Edinburgh live music: KT Tunstall review at Usher Hall Edinburgh
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Granted, it can be a gamble to kick off a gig with new material. But charismatic songstress KT Tunstall pulls it off with ease. I saw the Edinburgh-born artist perform once in a pub with her loop pedal before the release of her debut album Eye to the Telescope which she joked is now ‘old enough to drink’. More than 20 years later I was intrigued to see her live again.
Playing her first UK full headline tour since the Covid pandemic, the BRIT award-winning musician raised the roof at the Usher Hall. Back on form after suffering hearing problems a few years ago that saw her cancel a tour, she danced up and down the stage belting out material from her new album and favourites from her back catalogue. Performing in the Lothian Road venue for the first time ever, and having not done a gig since before the pandemic, she had the audience hooked from the start with rousing songs in a concert packed with high-energy and foot-stomping beats.
The multi-million selling artist has that rare quality – genuine stage presence. She is as captivating as ever; a natural and funny storyteller who weaves anecdotes about life on the road through the set and harks back to her humble beginnings as a busker. From the start she charmed the audience. Folk in the stalls were invited to take up no-show seats at the front of the sell out gig. Eager fans wasted no time making their way down to the first few rows to get nearer the stage.
Wearing a short white kilt the 47-year-old was joined on stage by Gorillaz touring bassist Seye Adelekan, Stu Wilkinson and Andy Burrows best known as Razorlight drummer, who opened the show with a laidback acoustic set. Together they delivered a tight performance of the NUT, the third in a trilogy inspired by ‘the three’ of ‘soul, body and mind’ that she started recording in 2016. One of the tracks was described by KT as a positive lockdown anthem which features the lyric ‘I’m just a head in a jar’.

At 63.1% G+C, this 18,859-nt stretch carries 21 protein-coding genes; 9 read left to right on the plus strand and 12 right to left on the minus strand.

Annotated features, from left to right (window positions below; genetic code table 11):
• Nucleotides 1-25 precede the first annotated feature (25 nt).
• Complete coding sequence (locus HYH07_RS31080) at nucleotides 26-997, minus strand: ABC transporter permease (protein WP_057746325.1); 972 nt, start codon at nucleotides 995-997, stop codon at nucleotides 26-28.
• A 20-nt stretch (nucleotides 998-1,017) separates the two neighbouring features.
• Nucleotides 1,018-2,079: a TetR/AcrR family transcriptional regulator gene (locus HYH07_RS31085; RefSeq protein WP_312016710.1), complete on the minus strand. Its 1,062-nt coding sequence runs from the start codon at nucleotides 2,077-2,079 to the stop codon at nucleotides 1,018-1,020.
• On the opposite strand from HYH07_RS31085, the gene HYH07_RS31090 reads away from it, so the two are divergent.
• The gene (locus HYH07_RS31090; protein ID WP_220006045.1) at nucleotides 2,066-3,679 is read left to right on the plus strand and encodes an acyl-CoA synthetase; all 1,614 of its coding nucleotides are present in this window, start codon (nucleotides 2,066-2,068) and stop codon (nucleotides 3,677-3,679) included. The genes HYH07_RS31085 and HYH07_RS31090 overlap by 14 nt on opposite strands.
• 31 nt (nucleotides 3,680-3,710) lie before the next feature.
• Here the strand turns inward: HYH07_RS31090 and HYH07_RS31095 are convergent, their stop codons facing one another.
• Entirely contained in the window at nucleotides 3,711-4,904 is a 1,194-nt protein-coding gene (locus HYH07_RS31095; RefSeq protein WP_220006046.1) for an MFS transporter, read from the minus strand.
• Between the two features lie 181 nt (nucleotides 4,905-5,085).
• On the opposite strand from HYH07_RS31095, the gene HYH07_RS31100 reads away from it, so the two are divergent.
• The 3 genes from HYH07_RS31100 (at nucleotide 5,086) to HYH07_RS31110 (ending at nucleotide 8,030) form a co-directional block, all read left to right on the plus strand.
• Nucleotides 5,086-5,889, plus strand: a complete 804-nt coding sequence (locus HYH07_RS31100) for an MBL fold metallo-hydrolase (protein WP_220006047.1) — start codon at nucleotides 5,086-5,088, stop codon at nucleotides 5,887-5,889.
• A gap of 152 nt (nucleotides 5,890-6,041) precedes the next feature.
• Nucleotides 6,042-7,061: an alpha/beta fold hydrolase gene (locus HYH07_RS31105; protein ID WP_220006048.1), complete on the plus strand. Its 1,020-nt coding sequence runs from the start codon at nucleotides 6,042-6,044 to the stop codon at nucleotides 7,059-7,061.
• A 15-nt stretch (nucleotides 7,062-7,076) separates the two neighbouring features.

Blending three-part harmonies and percussion the band brought a fresh dynamic to KT’s typical stage setup of her with guitars and her trusty loop pedal. She joked about how it was cheaper to play with the pedal but says her greatest joy is playing with her fellow musicians. The authentic chemistry between them really came across. Iconic favourite Black Horse and the Cherry Tree had fans on their feet singing their hearts out, no mean feat in a seated venue.
Tracks from her seventh studio album were interwoven nicely with older tracks Another Place to Fall and a stripped back performance of Under the Weather. Paying homage to other artists the 47-year-old played snippets from Kylie Minogue and Britney Spears. There was a slick tribute to Annie Lennox and Eurythmics getting into the Rock & Roll Hall of Fame and a song about Stevie Nicks.
During a busking-style section she segued into Walk like an Egyptian and then Whole Lotta love followed by a surprising ode to dance music that got the whole room on their feet doing ‘the bounce’ move. But the highlight for me was the acoustic set; even with the bright lights in a big venue it showcased her raw talent and proved testament to how she shot to fame in the first place.
As she sang Heal Over I could really hear and feel the power of that voice and her lyrics. She recalled how she wrote it in a flat in Edinburgh before playing it for a record label producer in London who told her she should play with less chords. ‘Needless to say, I didn't sign with that label'. Finally, she teased the crowd with a game of ‘will this be the last song’ and opted for Suddenly I see. It was a fitting finale to a thoroughly entertaining gig. Coming out on a high, I felt excited to hear what comes next in her musical legacy.